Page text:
Sun, Dec 22, 2013 - Page 3 News List

US welcomes nation’s intent to join trade bloc

FAVORABLE:The Office of the US Trade Representative’s statement is the US’ most positive public comment about Taiwan’s Trans-Pacific Partnership membership

By Shih Hsiu-chuan  /  Staff reporter

Taiwan’s intent to join the Trans-Pacific Partnership (TPP) has been welcomed by the Office of the US Trade Representative (USTR).

“We welcome Taiwan’s interest to join the TPP,” a USTR spokeswoman said in an e-mail on Wednesday to the Taipei Times, in response to enquiries regarding Washington’s position on the issue.

The spokeswoman for the USTR, which is currently negotiating with 11 other countries to form the TPP, declined to give her name.

The comment represents the most positive public statement the US has made about Taiwan’s membership.

Previous answers followed the line that all APEC members are eligible for TPP membership if they are able to meet the high standards that are being negotiated in the free-trade agreement.

The deadline set by the US to reach the deal creating the trade bloc was postponed to next month after the 12 nations failed to resolve outstanding issues in the latest round of talks in Singapore earlier this month.

Ahead of the looming deadline, the US is “focused on concluding the agreement among the current 12 TPP partners,” the spokeswoman said.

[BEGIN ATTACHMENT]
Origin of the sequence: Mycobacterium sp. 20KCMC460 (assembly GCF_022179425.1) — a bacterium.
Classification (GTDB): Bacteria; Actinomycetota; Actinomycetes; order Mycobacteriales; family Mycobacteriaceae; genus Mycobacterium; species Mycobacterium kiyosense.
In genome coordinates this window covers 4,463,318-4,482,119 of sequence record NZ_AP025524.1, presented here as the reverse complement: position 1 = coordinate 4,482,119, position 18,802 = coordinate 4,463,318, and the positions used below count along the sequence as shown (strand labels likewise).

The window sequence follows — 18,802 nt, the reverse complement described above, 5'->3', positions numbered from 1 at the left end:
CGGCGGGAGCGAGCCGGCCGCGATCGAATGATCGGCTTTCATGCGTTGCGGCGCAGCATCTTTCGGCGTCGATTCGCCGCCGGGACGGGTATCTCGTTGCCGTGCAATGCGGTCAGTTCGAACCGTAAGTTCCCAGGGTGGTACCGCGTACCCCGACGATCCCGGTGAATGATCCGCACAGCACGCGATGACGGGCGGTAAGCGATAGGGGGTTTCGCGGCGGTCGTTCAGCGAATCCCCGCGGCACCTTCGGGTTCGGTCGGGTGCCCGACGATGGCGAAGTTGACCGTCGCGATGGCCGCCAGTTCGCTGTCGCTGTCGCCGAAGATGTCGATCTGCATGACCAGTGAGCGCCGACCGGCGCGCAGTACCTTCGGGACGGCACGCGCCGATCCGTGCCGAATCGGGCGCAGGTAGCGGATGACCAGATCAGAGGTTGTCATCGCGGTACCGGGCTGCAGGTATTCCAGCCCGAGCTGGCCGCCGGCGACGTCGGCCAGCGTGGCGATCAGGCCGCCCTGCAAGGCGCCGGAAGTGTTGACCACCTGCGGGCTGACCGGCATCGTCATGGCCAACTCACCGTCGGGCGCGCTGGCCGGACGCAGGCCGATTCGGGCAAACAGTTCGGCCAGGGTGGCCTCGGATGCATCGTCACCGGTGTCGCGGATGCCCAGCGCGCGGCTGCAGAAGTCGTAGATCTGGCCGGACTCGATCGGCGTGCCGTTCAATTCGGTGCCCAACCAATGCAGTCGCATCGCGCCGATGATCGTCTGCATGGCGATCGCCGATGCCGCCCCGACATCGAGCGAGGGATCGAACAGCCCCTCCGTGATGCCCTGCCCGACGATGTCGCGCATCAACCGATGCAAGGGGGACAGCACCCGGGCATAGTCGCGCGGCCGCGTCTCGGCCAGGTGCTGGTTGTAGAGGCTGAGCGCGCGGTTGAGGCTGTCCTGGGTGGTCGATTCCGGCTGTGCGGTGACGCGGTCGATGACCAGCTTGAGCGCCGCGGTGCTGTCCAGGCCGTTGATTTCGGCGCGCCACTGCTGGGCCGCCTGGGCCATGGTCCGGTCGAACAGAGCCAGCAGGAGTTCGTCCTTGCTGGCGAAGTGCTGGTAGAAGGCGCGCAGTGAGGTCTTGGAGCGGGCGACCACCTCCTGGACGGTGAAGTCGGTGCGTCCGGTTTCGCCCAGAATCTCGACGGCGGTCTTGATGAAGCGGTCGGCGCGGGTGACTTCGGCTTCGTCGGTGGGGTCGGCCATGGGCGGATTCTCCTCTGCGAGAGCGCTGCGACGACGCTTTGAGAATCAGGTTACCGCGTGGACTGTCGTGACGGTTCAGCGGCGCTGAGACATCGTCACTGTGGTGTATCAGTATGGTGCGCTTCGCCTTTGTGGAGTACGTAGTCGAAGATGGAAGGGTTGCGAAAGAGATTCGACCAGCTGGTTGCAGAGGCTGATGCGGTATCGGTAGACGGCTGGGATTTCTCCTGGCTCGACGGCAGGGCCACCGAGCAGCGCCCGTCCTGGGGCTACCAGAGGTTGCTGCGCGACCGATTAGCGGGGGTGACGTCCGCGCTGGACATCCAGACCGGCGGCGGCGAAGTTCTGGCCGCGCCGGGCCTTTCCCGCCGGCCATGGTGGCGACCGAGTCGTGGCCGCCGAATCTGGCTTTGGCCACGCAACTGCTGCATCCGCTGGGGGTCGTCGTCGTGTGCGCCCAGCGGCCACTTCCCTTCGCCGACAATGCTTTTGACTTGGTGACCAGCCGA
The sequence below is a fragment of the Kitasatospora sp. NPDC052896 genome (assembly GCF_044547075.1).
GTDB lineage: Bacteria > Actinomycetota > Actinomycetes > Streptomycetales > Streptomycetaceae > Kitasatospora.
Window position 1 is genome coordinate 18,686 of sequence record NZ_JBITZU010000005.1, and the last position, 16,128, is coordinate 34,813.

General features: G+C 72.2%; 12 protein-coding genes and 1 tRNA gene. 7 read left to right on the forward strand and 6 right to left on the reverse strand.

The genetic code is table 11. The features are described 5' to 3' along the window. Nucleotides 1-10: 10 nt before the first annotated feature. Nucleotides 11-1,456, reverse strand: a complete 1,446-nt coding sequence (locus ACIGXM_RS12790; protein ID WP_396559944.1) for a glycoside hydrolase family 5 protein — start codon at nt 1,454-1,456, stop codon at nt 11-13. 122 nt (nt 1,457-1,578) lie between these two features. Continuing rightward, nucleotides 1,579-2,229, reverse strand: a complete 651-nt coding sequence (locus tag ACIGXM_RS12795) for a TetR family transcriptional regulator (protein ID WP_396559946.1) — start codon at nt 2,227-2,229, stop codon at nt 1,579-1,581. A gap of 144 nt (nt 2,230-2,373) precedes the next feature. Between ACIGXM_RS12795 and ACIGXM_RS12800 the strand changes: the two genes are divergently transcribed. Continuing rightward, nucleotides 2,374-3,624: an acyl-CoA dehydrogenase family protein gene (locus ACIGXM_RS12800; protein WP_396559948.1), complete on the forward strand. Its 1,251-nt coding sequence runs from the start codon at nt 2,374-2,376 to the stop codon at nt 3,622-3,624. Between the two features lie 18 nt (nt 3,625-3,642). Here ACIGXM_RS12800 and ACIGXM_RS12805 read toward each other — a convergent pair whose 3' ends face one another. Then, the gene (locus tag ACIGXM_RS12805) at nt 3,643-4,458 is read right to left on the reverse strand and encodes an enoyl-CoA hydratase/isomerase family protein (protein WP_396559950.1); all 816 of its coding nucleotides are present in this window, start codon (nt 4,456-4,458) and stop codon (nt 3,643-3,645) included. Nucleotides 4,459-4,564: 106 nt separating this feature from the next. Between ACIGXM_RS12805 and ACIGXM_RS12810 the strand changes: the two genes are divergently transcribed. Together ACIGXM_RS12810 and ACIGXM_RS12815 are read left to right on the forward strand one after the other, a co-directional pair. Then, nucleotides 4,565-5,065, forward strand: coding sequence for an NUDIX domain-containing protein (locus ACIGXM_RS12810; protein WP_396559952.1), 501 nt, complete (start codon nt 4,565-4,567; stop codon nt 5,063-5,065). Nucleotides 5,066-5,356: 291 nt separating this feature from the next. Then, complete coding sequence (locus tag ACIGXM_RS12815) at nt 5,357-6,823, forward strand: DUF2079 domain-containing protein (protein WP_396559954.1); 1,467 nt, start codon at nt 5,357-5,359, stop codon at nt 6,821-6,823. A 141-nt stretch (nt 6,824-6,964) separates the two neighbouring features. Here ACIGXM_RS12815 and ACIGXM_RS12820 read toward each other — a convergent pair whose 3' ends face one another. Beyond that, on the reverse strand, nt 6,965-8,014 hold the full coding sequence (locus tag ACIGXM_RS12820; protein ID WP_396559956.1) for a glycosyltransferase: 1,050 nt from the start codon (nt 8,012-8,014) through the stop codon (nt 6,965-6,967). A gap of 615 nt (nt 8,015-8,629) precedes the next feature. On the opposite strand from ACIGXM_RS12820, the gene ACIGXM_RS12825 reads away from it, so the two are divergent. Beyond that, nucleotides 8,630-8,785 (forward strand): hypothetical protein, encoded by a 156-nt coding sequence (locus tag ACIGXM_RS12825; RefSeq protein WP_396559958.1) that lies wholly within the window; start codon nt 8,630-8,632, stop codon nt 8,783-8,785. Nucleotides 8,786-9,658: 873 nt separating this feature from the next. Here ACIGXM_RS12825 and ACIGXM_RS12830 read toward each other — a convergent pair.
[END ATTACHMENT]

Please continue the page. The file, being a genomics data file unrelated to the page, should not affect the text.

“However, we are also developing the TPP as a potential platform to expand to include other regional economies,” the spokeswoman added.

If an economy is interested in joining the bloc, it must demonstrate readiness to adopt the group’s high standards and commit to its comprehensive nature, while any decision to accept new partners requires the consensus of all existing partners, the spokeswoman said.

Bilateral negotiations with the US have been back on track since March this year after Taiwan eased a ban on US beef imports containing the leanness-enhancing additive ractopamine, ending a six-year hiatus in talks under the Trade and Investment Framework Agreement (TIFA) platform.

During the March negotiations, the US and Taiwan set up two working groups to deal with investment-related issues and technical barriers to trade.

The US continues to encourage Taiwan to fully utilize the TIFA process through the two working groups to “build confidence in its trade relationship with the United States and move its economy in the direction of becoming eligible for entry into the TPP,” the spokeswoman said.

In a telephone interview on Friday, Bureau of Foreign Trade Director Chang Chun-fu (張俊福) said one reason the US has not made explicit its position on the issue is that it is “not comfortable” with Taiwan’s trade regime.

Chang said it was a “salient fact” that the US believes Taiwan’s removal of the ban on beef containing a permissible level of ractopamine residue is inconsistent with the remaining ban on pork with ractopamine.

He added that he believed the US therefore does not consider that Taiwan’s trade regime meets international standards.

“We do see how our [Taiwan’s] intransigence on the pork issue bears on US’ support for our bid for TPP inclusion,” he said.

The Bureau has been tasked with handling the logistics of the International Economic and Trade Strategic Task Force headed by Premier Jiang Yi-huah (江宜樺), which is to have oversight of the nation’s participation in the TPP, as well as the China-led establishment of the Regional Comprehensive Economic Partnership.

The government is now reviewing domestic rules and regulations that conflict with what might be agreed in the TPP agreement, Chang said.

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